This extraordinary lake gets its name from the bright blue appearance of the cypress trees as the rising sun's rays reflect off the lake. Located in the western portion of Indian River County, Blue Cypress Lake is approximately 6,555 acres of freshwater wilderness. The average depth of the lake is 8 feet and the water is some of the cleanest found anywhere in Florida.
Along the lake's edge are cypress trees and bayous with lily pads, sawgrass and submerged logs. Fish attractors have been placed around in open waters. Wildlife and wilderness abound everywhere, including the five miles of dirt road leading to the lake. Majestic ospreys and eagles nest in the moss-covered cypress, while raccoons, alligators and otters splash along the shoreline. On the way in, watch for crossing deer, and if the moon is full, you might see several of them.
Blue Cypress Lake is probably best known for its Large Mouth Bass, but there are also Crappie (or Speckled Perch), Bluegills, Shellcrackers and Catfish. Fish where the water is CLEAN and the fishing is great.
According to Wikipedia, Blue Cypress Lake is located at the following longitude and latitude coordinates: 27°45′15″N, 80°44′37″W.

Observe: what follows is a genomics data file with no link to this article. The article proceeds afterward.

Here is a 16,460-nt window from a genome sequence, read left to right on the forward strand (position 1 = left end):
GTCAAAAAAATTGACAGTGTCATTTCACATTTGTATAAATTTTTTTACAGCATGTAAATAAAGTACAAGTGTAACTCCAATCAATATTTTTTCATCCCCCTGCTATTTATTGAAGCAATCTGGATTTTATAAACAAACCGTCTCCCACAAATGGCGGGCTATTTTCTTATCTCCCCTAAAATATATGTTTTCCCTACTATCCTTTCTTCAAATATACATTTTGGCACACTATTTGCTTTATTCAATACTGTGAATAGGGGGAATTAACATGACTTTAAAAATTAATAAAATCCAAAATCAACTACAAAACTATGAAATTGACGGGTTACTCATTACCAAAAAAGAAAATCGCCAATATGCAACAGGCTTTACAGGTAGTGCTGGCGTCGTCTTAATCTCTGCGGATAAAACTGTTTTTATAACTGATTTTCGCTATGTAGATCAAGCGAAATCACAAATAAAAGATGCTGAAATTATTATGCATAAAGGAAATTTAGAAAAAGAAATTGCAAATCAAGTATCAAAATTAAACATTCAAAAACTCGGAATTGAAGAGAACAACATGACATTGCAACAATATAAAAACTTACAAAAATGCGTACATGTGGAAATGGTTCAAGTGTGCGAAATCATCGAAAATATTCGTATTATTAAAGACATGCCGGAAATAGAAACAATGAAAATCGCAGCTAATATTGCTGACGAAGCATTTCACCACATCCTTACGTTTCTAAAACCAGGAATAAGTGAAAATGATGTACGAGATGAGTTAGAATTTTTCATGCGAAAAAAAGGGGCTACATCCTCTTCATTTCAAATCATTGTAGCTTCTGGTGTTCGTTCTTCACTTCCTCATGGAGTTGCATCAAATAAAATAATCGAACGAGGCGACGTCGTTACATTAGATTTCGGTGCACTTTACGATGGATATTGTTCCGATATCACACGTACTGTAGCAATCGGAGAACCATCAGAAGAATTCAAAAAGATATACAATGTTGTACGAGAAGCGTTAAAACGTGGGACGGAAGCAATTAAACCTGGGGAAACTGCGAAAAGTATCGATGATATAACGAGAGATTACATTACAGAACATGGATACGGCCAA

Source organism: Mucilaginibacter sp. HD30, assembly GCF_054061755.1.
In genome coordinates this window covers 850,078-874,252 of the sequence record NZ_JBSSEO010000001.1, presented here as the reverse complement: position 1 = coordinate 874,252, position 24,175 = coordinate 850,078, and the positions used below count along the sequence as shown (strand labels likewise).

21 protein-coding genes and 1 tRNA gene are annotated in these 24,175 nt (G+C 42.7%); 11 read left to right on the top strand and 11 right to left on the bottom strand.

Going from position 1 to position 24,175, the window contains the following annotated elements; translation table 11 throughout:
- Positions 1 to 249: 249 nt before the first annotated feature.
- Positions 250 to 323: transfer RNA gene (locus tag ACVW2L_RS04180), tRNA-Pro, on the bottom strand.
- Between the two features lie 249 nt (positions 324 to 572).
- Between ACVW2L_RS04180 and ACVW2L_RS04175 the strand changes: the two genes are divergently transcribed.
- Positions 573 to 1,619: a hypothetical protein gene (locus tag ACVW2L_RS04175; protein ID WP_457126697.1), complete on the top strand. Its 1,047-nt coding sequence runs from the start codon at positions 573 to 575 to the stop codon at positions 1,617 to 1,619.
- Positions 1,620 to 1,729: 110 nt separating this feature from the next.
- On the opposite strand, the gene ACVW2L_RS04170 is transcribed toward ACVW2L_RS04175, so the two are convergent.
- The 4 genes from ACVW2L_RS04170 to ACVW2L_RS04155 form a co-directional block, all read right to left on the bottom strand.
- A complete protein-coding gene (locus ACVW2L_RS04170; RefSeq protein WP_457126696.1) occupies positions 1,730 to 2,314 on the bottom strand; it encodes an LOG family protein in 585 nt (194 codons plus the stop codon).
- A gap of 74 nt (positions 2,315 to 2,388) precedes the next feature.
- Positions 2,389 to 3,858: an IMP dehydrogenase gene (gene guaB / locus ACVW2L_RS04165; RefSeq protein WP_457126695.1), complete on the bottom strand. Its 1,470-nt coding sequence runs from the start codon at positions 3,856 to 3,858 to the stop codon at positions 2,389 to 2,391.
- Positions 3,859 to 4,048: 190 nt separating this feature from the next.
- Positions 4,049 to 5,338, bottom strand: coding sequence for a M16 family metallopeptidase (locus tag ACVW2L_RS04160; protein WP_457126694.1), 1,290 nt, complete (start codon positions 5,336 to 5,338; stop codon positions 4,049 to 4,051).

8225 North Wickham Road
Melbourne, FL 32940
Explore the Space Coast's Wild Side! Stroll along shaded boardwalks through lush, unspoiled Florida habitat and discover why our zoo is among the most unique in the country. Get close to animals from around the world- jaguars, monkeys, alligators, birds of prey, kangaroos, and more. Experience the many extraordinary animal encounters like hand-feeding crackers to gentle giraffe and nectar to colorful parrots. Ride our train through lemur and scimitar-horned oryx habitat. Kayak at the zoo through 22 acres of wetlands and around our Africa exhibit. They also offer Adventure Tours of the local wildlife at several sites throughout the area. Choose nature hikes, birding tours, extended kayaking trips, and even gator spotting.
Enchanted Forest Sanctuary Management and Education Center
444 Columbia Boulevard, Titusville, FL 32780
This 428-acre sanctuary is the flagship of the EEL Program and was purchased because of its unique geology and high biological diversity. The sanctuary is one of the few places in Brevard where visitors can experience majestic oak hammocks, wetlands, and the Atlantic Coastal Ridge in one short hike. The Enchanted Forest Management and Education Center is a modern educational facility complete with classrooms, an interactive exhibit room, a library, offices, restrooms, and a gift shop. Hiking through any number of trails at the Enchanted Forest Sanctuary may bring you in sight of Florida scrub lizards, green anoles, gopher tortoises, bobcats, woodpeckers, and a variety of butterflies. The Enchanted Forest Sanctuary is also rich in local history. Cultural features such as the Addison/Ellis Canal and the Hernandez-Capron Trail tell the story of Brevard County’s past.
Florida Tech Botanical Garden
150 West University Boulevard, Melbourne, FL 32901